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"Still deciding on what to do next year, but we're inclined to check out Hokkaido, not Niigata which seems similar to Nagano, just not quite as good. "

 

You might cop a bit of stick for that one.

 

Either way, the difference between Hokkas and Honshu depends more on the conditions on the day than anything else.

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 Quote:
You might cop a bit of stick for that one.
Yes I know ;\)

Though actually looking at everything from a totally objective viewpoint, it does seem to be the winner in terms of general opinion.
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There terrain thing goes without saying, I was actually thinking more in terms of quality of snow and weather conditions. Anyway, on reflection I think I may have completely miss-understood BofC’s post.

 

On the terrain point and this might strike some people as being sacrilegious but I reckon there are times when there is a lot to be said for easier runs, say, with a max of 30 degrees. It can still be a lot of fun with none of the hassles that super steeps can bring. That’s not to say that the lines that FT, Torque, Spud and the others do aren’t awesome (they are), it’s just that not every ride has to be a knife edge life and death ride.

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lol.gif

 

 

Maybe I'm just revealing my own fears and limitations with that comment - I'll take pow, bowls and trees in preferene to cliffs and jibbing off rocks any day. The handful of weeks I get each year are precious.

 

Toque - what would you prefer, a full season of riding even if it doesn't push your limits or a handful of rides that end in injury and a curtailed season?

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Ah, but the injury in your hypothetical is a given. In reality there is only the chance of it, but also the chance of not getting injured right? Which makes the option of pushing your limits seem more attractive. (Of course if you know you are gonna get injured then you'll take the other option)

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I enjoy pushing myself and to me a day on the slopes where I'm not pushing it I'd almost rather be sitting at my desk

Whether I'm pushing it on the decent or accent doesn't really matter. If I come back at the end of the day feeling like I've improved and challenged my body and mind then everything is good.

 

This year I broke my foot (not skiing) in the beginning of January. I've only skied maybe 4 or 5 resort days since then but I'll probably still get a good number of ski days above 50. Injury is what you make it.

 

A full season where you don't improve isn't really a full season is it?

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I prefer to think of it more in terms of a cost/benefit analysis. But you make a good point - there is an inherent good in pushing one's limits and the risk of failure only makes success that much sweeter.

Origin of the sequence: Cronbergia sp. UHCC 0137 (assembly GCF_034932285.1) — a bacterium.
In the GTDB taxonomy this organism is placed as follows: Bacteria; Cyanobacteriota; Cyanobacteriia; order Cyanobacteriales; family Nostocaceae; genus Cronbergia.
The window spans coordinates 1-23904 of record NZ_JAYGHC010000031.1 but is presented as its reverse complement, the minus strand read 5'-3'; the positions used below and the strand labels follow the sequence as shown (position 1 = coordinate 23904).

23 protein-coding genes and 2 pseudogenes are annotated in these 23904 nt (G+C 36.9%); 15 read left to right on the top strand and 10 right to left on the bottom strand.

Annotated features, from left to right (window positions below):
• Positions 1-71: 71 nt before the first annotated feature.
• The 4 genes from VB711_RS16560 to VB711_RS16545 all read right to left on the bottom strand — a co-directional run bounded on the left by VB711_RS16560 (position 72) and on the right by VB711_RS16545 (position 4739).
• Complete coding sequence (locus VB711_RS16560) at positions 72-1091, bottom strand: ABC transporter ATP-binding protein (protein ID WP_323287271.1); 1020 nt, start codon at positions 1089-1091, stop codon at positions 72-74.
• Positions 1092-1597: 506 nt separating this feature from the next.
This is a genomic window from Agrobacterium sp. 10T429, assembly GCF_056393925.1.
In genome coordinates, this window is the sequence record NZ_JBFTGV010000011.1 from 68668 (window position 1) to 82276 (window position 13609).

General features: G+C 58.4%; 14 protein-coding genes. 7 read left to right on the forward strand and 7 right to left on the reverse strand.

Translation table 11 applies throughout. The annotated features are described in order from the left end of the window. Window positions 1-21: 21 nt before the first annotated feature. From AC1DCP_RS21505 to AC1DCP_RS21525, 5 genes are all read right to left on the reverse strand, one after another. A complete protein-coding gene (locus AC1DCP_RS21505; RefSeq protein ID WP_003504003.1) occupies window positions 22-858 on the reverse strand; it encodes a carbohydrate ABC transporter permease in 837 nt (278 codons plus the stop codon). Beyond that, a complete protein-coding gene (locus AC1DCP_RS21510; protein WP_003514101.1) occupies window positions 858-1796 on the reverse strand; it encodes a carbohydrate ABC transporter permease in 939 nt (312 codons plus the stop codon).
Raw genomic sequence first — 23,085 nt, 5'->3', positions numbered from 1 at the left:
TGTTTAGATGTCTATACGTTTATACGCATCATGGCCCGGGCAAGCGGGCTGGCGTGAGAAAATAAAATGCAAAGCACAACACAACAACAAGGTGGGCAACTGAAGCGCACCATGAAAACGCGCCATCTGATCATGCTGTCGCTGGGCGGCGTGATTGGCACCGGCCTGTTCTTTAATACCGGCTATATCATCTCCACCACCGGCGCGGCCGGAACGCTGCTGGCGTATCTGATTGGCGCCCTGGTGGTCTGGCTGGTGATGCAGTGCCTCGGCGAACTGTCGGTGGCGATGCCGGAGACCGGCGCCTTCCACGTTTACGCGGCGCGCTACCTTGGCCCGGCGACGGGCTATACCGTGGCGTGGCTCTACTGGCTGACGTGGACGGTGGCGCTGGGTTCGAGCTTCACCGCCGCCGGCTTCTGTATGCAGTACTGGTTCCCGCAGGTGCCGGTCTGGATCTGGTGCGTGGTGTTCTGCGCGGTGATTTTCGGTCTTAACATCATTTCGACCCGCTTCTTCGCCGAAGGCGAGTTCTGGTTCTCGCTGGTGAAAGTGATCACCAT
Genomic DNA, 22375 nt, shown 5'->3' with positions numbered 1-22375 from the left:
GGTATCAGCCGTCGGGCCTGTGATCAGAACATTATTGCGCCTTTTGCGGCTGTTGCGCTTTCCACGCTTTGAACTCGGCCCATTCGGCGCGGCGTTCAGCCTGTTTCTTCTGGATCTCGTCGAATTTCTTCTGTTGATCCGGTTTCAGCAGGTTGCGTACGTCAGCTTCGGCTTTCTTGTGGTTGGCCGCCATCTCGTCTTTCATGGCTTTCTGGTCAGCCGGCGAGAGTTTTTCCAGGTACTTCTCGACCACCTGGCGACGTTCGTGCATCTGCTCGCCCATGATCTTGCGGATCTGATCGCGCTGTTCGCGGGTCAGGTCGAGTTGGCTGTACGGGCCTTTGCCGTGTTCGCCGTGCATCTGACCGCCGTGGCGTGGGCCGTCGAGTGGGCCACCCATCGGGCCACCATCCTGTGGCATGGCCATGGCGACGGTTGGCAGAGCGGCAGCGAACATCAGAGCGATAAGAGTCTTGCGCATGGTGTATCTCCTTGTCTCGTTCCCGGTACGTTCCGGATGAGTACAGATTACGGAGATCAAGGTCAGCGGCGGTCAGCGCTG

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sorry Toque my last post was to BP.

 

Fair enough and I understand what you're saying but where does that approach end? Do you not get pleasure from simply being on the snow and out of the office? Perhaps this simply reflects the views of a part timer as oposed to someone like yourself who gets 50+ days a year. Any day on the snow is the product of a lot of money and planning and if the snow is good then that's enough - if there are some steeps and trees then all the better.

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It also depends on the level that you ski at. Ask any higher level skier all be it athlete and they will want a challenge. That is not to say that the same athlete wouldnt enjoy a mellow day but they probably couldnt do it day in and day out. I enjoy a good cruising day or cruise to the lifts after a good leg burning run. Its fun to tweak your technical side and less steep runs do help if you know how to self correct form. I would not myself go to anywhere to ski 30 degree powder when i can get enough of that or steeper right out the front door. If I lived elsewhere i might decide to take a trip somewhere like that but more than likely i would choose something harder. Most big Japanese resorts dont offer much inbounds anyways and thus they are close to the same. I prefer honshu because on any given day im 2 hrs drive from 200 resorts or more. You just cant compete with that really. As long as it doesnt rain youll have fun pretty much anywhere.

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I've been to many resorts in Hokkaido and in fact I prefer them to the resorts I've been to in Nagano and Niigata. That's mainly because I like the facilities there and the terrain suits my skiing level. However, thanks to Fattwins and the crew, I find myself going more to Honshu in recent years mainly because it means I can hang out with the cool people in the area. That "2 hrs drive from 200 resorts or more" is really attractive when you get to hop a ride with him and especially when he leaves his car-keys on the counter for you to use on days he is working and unavailable.

 

That was incredible. Thanks again, Fattwins.

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